Walk Out or Walk Up: Quit the Divisive Rhetoric and Celebrate the Students

As I’m sure you’re all aware, many students across the nation participated in a Walk Out on March 14th in order to protest government inaction regarding gun control. I’ve seen news coverage of the story across the U.S. I got the chills when I heard some of the student activists speak on the matter. Overall, I was impressed by the demeanor with which many students approached this highly controversial, yet extremely timely and important topic.

Then, I noticed another budding movement on Twitter. I first saw a picture on my feed advertising a “Walk Up.” I immediately became intrigued and conducted further research. This “Walk Up” focused on walking up to other students and being kind in an effort to create better/safer school environments. To me, this completely made sense. The way I see it, in all honesty, regardless of any protests held on a myriad of school-related issues/policies, there will always be students who are ostracized or cast out or alone in every school. Thus, I really gravitated toward this movement, as it seemed to focus more on an issue over which we in education actually have control: being kind and reintegrating students who may be lost or ostracized.

Unfortunately, in regards to both movements, a politically motivated, dichotomous dynamic has presented itself. It seems that adults have successfully oversimplified and debased both ideas/movements to either gun control related or mental health related. People have declared that Walking Out won’t help because it won’t address the heart of the problem: poor school environments and students feeling isolated. People have decried that Walking Up won’t help because it won’t address the heart of the problem: guns. The debate has raged on in the Twitterverse for over a week now.

Whether Walking Out or Walking Up, I think it’s important that as adults, we celebrate the students’ courage, leadership, determination, organization, social awareness, creativity, passion, fortitude, and unity (among other qualities). Granted, some adults are celebrating these efforts. But, I think it’s important to remember: rather than distracting from the students’ achievements by hijacking the foci of these movements, we should acknowledge that Walking Out or Walking Up requires strength and perseverance. I truly believe these students, whether they Walk Out or Walk Up, are striving to make changes in a world where, unfortunately, children have been dying in the one place where they should be the safest.

Also, I mean, does it really have to be so two-sided? Honestly, can’t schools/students engage in both a Walk Out AND a Walk Up? Obviously, the national Walk Out was held March 14th. The Walk Up sounds like an ongoing endeavor.

Let me know what you think!

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School Safety: In Active Shooter Situations, What Do We As Educators Have The Most Control Over?

I’m sure you’ve seen/heard the vociferous debate raging throughout the nation regarding school safety. One side seems to embrace a focus on enhanced gun control and regulations while the other seems to emphasize a focus on better mental health care. The debate is quite controversial, contentious, in depth, and currently divided.

Over the weekend, I was dialoguing with a friend concerning the horrific events in Florida. While listening, I couldn’t help but think, “Sure, this side/that side makes sense. Both sides have valid opinions. Yet, how quickly can any of these types of changes truly be actualized?” During the conversation, I found myself focusing on a bigger, (and in my opinion) more important question… In active shooter situations, what do we as educators have the most control over?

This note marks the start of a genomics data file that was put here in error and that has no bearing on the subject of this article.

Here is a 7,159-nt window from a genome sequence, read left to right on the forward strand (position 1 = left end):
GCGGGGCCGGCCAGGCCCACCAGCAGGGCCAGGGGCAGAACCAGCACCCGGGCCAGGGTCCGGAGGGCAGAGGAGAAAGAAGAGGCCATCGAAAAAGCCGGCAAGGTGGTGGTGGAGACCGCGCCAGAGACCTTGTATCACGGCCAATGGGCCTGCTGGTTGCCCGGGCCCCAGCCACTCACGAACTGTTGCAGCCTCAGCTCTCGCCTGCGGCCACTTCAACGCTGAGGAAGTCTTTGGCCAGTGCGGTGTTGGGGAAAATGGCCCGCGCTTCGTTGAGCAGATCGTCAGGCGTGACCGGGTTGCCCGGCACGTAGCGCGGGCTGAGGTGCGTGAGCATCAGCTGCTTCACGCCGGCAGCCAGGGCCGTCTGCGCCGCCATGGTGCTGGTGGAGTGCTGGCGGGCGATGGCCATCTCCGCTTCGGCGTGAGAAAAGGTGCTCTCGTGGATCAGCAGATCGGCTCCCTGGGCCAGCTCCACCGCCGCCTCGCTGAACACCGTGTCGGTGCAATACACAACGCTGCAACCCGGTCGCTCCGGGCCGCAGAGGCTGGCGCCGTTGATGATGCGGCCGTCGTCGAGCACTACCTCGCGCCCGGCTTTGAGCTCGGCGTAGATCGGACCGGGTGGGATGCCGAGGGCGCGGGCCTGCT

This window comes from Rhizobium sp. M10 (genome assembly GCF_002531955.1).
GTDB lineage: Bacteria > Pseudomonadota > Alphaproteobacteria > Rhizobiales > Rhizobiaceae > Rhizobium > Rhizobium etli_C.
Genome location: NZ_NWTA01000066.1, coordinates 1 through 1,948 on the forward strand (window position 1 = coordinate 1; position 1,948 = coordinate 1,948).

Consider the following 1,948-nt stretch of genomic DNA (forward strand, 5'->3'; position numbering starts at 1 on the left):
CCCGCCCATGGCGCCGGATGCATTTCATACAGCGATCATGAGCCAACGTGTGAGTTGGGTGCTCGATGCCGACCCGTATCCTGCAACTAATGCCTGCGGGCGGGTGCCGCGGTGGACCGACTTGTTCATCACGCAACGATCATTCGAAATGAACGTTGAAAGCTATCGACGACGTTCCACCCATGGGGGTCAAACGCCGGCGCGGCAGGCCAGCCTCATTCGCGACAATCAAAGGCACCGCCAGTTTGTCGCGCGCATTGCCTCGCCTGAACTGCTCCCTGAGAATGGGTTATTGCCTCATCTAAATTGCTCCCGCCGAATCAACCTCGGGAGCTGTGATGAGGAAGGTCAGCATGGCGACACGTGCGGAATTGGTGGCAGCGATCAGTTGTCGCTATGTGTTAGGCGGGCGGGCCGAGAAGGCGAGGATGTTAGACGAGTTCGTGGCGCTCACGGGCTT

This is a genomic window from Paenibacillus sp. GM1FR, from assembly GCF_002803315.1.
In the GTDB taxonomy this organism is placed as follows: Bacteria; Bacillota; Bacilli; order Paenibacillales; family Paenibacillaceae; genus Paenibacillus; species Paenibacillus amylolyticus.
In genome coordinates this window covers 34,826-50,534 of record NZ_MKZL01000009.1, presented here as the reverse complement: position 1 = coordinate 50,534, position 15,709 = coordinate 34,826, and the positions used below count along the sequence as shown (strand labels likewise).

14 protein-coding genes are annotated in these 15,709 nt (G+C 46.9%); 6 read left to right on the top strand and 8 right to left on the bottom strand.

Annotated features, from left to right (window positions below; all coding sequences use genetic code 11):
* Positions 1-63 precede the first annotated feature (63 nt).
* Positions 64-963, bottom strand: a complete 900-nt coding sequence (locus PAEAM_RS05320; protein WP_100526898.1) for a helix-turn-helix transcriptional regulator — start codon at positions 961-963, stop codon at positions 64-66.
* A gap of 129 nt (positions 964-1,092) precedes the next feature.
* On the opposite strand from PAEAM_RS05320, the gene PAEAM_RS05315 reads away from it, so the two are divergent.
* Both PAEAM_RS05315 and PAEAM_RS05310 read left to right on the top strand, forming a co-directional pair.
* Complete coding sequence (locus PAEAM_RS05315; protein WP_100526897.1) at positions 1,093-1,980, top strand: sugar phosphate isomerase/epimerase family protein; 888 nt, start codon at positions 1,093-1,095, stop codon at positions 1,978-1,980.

The field of education has been notoriously slow in accepting and implementing new change initiatives (example – the U.S. Department of Labor has decried the current and future shortage of trained STEM workers entering the field. Yet, the field of education hasn’t been successful in addressing this issue because of rampant budget cuts and an accountability movement that forces narrowing of the curriculum). I’m not saying we can’t be the change agents this country needs. Students are gathering and organizing all over the country. But, I just read today that, much to their dismay, students in the Florida capital witnessed legislators vote down gun control legislation while simultaneously choosing to highlight the negative health effects of pornography. These kinds of legislative changes, whether they focus on gun control or mental health support, require extensive amounts of time and excessive levels of consensus and support that may take too long. Because this is an emergency and lives are literally at risk, I think we must focus on what we can do NOW as schools/principals/teachers/students/community members/etc.

Thus, through my research, I’ve found the ALICE Training Institute, which focuses on “options-based” responses for individuals facing violent situations like an active shooter crisis in a school. Traditionally, local law enforcement agencies have advised that schools utilize “lockdown” procedures that instruct teachers and students to do a number of things in an active shooter “lockdown,” such as move to the corner of the classroom, lock the door, huddle in a classroom closet or bathroom, stay away from the windows, STAY PUT, etc. In contrast, the ALICE Institute focuses on empowering individuals to participate in their own survival in the critical time between the start of a violent event and the arrival of law enforcement. I found that many districts are moving in this direction. I know of school districts in Illinois, Wisconsin, and Michigan making these kinds of changes to their school safety policies. In fact, according to ALICE, if a school district still employs a “Lockdown” response to active shooter situations, the district is at odds with the U.S. Department of Education.

Again, I’m not advocating one side over the other (gun control vs. mental health). I’m saying that we in the field of education should focus on the things over which we have the most control. I want to focus on all that we can do NOW, as opposed to waiting for legislators to make a decision. We should look at adjusting current school safety policies in order to maximize safety and survival for all. Based on my current understanding (which is admittedly limited), an options-based approach that empowers individuals to participate in their own survival sounds more logical and potentially beneficial (in addition to being more in line with what the U.S. Department of Education wants) as opposed to a “lockdown” approach.

What do you think? Share your thoughts with me!

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Technology Restriction and Confiscation: There Are Better Strategies for Teaching About Being Safe in a Connected World